Last week, average mortgage rates fell across
most loan categories, according to the latest survey from the Mortgage Bankers Association. In fact, rates for 30-year fixed-rate loans with both conforming and jumbo balances fell, as did interest rates on 15-year fixed-rate loans. Loans backed by the Federal Housing Administration rose slightly. For most of this year, mortgage rates have hovered near historic lows, providing incentive to buyers who may have otherwise been scared off by higher home prices and increased buyer competition. So what does the future hold for mortgage rates? Well, Michael Fratantoni, MBA’s chief economist and senior vice president for research and industry technology, says any increases over the next few years should be gradual. “Rate increases through 2017 and 2018 will likely be gradual, as Chair Yellen and the Fed have indicated that they are going to be cautious going forward,” Fratantoni said. “Historically low, and in some cases negative, rates around the world continue to put downward pressure on longer-term U.S.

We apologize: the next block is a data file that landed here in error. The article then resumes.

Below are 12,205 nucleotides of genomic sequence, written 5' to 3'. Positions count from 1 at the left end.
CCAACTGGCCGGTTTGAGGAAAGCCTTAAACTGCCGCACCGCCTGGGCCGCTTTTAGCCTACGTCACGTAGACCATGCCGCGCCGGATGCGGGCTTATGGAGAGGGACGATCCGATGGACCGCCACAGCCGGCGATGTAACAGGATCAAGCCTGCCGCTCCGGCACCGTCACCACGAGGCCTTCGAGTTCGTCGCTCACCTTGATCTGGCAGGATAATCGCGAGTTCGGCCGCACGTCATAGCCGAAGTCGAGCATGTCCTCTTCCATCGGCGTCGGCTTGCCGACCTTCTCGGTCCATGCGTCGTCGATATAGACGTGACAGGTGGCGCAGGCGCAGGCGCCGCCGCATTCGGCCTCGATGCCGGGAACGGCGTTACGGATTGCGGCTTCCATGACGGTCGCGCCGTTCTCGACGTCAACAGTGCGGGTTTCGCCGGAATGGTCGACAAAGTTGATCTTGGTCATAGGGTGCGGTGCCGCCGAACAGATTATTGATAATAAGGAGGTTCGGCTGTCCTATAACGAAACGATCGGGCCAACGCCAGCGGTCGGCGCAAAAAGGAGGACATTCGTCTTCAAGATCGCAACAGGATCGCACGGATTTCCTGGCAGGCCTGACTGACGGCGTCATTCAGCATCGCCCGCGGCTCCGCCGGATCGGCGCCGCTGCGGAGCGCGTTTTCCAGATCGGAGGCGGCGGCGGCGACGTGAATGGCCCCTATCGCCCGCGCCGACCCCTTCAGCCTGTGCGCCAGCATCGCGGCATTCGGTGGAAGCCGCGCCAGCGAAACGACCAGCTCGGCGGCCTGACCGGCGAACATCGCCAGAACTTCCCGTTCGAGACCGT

rates … We expect that the 10-year Treasury rate will stay below three percent through the end of 2018, and 30-year mortgage rates will stay below 5 percent over the same period.”